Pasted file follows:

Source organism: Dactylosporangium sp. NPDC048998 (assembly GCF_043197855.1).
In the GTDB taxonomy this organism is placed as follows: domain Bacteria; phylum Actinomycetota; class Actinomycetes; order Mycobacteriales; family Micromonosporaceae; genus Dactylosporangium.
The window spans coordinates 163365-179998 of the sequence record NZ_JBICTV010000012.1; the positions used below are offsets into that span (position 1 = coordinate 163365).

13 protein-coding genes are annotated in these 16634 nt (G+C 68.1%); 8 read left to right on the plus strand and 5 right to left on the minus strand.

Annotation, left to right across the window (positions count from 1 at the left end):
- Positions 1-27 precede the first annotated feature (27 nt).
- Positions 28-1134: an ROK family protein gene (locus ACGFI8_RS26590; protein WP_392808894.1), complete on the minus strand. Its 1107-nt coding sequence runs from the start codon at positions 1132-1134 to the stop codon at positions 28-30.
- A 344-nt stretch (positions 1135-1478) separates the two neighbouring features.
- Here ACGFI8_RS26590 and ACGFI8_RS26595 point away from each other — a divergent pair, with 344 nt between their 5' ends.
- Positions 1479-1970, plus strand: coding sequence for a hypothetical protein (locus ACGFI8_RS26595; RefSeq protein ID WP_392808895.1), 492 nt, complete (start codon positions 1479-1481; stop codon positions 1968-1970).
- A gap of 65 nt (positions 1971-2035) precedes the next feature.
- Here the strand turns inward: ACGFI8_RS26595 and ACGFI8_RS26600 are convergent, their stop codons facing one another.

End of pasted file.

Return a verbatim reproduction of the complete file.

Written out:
Source organism: Dactylosporangium sp. NPDC048998 (assembly GCF_043197855.1).
In the GTDB taxonomy this organism is placed as follows: domain Bacteria; phylum Actinomycetota; class Actinomycetes; order Mycobacteriales; family Micromonosporaceae; genus Dactylosporangium.
The window spans coordinates 163365-179998 of the sequence record NZ_JBICTV010000012.1; the positions used below are offsets into that span (position 1 = coordinate 163365).

13 protein-coding genes are annotated in these 16634 nt (G+C 68.1%); 8 read left to right on the plus strand and 5 right to left on the minus strand.

Annotation, left to right across the window (positions count from 1 at the left end):
- Positions 1-27 precede the first annotated feature (27 nt).
- Positions 28-1134: an ROK family protein gene (locus ACGFI8_RS26590; protein WP_392808894.1), complete on the minus strand. Its 1107-nt coding sequence runs from the start codon at positions 1132-1134 to the stop codon at positions 28-30.
- A 344-nt stretch (positions 1135-1478) separates the two neighbouring features.
- Here ACGFI8_RS26590 and ACGFI8_RS26595 point away from each other — a divergent pair, with 344 nt between their 5' ends.
- Positions 1479-1970, plus strand: coding sequence for a hypothetical protein (locus ACGFI8_RS26595; RefSeq protein ID WP_392808895.1), 492 nt, complete (start codon positions 1479-1481; stop codon positions 1968-1970).
- A gap of 65 nt (positions 1971-2035) precedes the next feature.
- Here the strand turns inward: ACGFI8_RS26595 and ACGFI8_RS26600 are convergent, their stop codons facing one another.